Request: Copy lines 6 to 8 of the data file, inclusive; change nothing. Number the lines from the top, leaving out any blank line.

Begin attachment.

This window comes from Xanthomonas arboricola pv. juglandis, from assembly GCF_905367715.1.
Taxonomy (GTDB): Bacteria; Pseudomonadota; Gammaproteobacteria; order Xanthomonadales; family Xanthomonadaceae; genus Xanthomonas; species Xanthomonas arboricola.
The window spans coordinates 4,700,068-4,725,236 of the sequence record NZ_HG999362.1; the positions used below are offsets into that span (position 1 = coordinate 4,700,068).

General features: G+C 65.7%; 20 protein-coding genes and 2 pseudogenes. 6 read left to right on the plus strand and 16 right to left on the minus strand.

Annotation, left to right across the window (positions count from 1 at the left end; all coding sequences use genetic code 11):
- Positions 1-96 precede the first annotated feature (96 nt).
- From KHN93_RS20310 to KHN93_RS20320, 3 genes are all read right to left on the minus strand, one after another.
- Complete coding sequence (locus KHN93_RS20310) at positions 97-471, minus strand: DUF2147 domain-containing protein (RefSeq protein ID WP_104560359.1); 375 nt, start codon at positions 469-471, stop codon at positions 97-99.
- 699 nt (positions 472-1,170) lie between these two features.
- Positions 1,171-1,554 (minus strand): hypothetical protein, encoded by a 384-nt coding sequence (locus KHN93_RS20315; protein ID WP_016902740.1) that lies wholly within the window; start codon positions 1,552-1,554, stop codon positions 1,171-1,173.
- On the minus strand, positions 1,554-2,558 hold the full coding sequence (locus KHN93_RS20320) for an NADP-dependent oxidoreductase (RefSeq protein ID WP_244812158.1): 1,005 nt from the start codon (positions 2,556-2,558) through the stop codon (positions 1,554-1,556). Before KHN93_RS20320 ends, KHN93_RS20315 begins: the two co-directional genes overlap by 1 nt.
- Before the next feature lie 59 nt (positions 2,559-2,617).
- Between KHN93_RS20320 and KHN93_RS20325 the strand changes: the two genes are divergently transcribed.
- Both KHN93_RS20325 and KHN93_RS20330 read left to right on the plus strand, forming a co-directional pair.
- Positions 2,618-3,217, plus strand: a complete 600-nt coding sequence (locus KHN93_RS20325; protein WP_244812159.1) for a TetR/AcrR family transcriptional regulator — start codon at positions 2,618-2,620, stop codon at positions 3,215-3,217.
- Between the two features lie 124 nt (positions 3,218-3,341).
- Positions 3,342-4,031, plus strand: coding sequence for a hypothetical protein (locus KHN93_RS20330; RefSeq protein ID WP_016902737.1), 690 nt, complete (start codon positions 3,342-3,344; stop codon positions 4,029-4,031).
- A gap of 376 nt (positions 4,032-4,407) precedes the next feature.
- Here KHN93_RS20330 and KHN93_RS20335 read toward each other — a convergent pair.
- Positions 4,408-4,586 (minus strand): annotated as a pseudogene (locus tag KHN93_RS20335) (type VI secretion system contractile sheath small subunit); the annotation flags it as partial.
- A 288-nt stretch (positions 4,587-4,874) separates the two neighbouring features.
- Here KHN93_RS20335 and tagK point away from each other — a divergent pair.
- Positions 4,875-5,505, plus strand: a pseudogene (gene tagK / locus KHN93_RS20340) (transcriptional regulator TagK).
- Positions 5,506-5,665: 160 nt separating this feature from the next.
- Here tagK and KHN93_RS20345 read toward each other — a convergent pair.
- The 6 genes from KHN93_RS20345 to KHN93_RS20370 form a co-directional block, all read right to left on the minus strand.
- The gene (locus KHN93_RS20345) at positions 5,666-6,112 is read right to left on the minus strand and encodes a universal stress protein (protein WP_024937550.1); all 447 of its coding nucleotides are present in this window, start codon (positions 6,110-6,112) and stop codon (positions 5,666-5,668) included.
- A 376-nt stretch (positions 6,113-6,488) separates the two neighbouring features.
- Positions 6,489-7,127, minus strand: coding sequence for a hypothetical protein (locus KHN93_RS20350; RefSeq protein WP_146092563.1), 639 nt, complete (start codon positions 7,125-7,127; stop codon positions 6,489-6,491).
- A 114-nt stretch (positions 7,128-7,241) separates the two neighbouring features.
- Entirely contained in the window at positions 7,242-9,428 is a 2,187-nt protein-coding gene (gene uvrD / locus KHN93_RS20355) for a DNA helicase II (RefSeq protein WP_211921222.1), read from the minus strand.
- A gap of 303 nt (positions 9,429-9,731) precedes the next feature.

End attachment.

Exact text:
- Positions 1-96 precede the first annotated feature (96 nt).
- From KHN93_RS20310 to KHN93_RS20320, 3 genes are all read right to left on the minus strand, one after another.
- Complete coding sequence (locus KHN93_RS20310) at positions 97-471, minus strand: DUF2147 domain-containing protein (RefSeq protein ID WP_104560359.1); 375 nt, start codon at positions 469-471, stop codon at positions 97-99.